He talks to the bird that alights upon his line to take rest, to the hand as it cramps. His conversation on these occasions is amusing and witty and at the same time thought provoking. Most instructive and penetrating are, however, his jibes at himself. It is here that he takes stock of things, thrashes and analyses. He gets at the truth at one leap that is enlightening not only to himself but also the reader. Some times his thinking aloud becomes so realistic a sort of vocal current in the stream of subconscious. It is inclusive of all his experience, his desires, his ambitions, his pride, his disappointments and his courage. It is through these communing that we get at the real man in him. These are most revealing in nature and perhaps the most important part of the novel.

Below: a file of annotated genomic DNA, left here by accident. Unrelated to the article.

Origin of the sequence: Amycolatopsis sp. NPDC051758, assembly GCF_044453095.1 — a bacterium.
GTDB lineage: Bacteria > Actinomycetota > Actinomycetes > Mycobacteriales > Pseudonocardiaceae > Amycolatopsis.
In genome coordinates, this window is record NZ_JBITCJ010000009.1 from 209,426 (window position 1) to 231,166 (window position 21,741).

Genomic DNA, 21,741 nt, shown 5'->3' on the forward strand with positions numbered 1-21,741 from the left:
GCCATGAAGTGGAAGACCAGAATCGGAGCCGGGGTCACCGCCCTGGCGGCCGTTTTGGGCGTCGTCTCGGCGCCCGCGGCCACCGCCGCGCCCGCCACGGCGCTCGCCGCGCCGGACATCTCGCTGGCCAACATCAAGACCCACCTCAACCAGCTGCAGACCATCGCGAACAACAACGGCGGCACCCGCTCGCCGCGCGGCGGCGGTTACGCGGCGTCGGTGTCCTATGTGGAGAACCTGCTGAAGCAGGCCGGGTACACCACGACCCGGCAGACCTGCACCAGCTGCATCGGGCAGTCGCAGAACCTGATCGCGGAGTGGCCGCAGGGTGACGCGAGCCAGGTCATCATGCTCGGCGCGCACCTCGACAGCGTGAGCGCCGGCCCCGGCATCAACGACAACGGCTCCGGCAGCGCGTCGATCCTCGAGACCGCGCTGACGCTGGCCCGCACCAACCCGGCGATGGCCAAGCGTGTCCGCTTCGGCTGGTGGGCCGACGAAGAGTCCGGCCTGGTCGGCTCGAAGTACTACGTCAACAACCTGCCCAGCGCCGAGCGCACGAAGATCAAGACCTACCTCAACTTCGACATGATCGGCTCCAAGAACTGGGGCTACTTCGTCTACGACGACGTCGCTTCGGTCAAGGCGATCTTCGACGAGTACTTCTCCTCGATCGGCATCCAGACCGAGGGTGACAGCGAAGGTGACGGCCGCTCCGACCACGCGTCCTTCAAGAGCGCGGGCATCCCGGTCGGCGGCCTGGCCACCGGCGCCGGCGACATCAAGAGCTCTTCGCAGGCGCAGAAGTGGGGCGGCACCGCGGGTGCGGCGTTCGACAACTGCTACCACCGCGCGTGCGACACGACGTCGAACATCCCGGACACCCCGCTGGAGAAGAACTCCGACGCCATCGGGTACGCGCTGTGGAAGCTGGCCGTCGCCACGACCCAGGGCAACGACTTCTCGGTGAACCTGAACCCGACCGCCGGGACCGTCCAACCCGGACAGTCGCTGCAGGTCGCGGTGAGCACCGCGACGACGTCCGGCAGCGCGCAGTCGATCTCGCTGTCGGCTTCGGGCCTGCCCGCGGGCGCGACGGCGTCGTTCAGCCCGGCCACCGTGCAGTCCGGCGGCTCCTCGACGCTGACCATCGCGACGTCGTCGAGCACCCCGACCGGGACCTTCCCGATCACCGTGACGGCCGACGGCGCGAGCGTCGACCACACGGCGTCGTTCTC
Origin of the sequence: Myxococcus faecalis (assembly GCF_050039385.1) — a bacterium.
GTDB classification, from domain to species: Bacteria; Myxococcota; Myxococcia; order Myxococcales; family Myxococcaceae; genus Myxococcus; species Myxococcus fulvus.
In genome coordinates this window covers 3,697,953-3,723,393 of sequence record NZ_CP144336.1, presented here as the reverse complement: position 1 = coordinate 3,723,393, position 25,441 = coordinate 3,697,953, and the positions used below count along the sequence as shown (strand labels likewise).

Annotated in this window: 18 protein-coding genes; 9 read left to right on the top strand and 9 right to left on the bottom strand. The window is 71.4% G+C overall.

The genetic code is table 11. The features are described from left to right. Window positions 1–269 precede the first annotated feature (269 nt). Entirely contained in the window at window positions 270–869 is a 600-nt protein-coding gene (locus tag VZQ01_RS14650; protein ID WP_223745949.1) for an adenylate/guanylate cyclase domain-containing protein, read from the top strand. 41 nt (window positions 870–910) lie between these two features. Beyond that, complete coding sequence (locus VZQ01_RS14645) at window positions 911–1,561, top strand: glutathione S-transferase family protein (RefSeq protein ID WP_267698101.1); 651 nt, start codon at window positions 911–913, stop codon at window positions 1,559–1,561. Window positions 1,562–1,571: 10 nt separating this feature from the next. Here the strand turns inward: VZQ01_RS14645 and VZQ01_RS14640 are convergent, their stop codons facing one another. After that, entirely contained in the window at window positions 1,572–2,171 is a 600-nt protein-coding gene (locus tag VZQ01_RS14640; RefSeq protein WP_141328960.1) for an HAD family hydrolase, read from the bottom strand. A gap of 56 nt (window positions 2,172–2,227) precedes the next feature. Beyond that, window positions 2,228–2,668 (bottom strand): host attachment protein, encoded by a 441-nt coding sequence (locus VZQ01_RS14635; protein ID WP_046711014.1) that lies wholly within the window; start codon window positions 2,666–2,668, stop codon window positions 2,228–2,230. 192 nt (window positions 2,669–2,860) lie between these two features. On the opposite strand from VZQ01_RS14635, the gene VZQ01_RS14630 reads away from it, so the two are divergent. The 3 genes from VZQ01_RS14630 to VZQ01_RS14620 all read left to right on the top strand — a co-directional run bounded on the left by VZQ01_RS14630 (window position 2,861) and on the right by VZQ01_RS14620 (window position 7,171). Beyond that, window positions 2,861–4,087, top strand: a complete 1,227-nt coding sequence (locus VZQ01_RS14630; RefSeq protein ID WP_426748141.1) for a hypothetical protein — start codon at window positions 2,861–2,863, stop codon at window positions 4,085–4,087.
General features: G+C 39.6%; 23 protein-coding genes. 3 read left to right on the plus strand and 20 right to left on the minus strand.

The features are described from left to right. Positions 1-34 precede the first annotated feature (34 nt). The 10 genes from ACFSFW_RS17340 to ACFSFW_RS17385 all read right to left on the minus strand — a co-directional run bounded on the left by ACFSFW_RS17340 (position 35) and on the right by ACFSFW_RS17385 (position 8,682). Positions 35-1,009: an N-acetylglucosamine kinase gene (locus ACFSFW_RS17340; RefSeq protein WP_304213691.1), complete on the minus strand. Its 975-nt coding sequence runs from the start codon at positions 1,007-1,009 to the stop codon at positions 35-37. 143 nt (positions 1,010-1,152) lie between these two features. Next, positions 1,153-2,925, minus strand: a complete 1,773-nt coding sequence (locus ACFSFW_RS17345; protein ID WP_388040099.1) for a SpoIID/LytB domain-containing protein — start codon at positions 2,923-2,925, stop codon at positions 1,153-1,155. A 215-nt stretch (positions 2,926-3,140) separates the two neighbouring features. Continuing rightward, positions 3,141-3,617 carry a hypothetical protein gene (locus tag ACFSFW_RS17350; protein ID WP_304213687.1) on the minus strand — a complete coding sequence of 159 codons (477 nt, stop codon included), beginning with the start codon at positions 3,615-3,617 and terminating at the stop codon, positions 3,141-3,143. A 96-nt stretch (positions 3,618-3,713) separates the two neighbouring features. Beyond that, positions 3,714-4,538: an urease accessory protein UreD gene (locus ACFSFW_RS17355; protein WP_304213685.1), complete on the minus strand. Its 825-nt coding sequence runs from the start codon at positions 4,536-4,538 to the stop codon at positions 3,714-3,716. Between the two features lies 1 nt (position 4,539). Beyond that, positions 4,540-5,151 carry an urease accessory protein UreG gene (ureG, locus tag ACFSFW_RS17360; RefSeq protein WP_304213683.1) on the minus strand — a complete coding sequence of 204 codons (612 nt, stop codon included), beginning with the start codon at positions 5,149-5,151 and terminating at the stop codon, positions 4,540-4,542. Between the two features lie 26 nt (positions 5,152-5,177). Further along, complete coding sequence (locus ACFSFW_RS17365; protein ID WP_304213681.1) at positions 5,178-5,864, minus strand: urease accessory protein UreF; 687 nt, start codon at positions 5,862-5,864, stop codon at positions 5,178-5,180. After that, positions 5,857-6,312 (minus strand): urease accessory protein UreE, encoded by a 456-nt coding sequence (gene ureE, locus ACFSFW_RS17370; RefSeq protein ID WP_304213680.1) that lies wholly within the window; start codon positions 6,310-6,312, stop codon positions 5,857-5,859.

The old man is alone on the sea. The boy Manolin has been taken away from him and he has no radio to bring him baseball or music. Quite naturally, he takes to self-communing. His deliberations sometimes become his reveries or a vocal stream of the subconscious. Although talking during fishing is injudicious yet he cannot help doing so.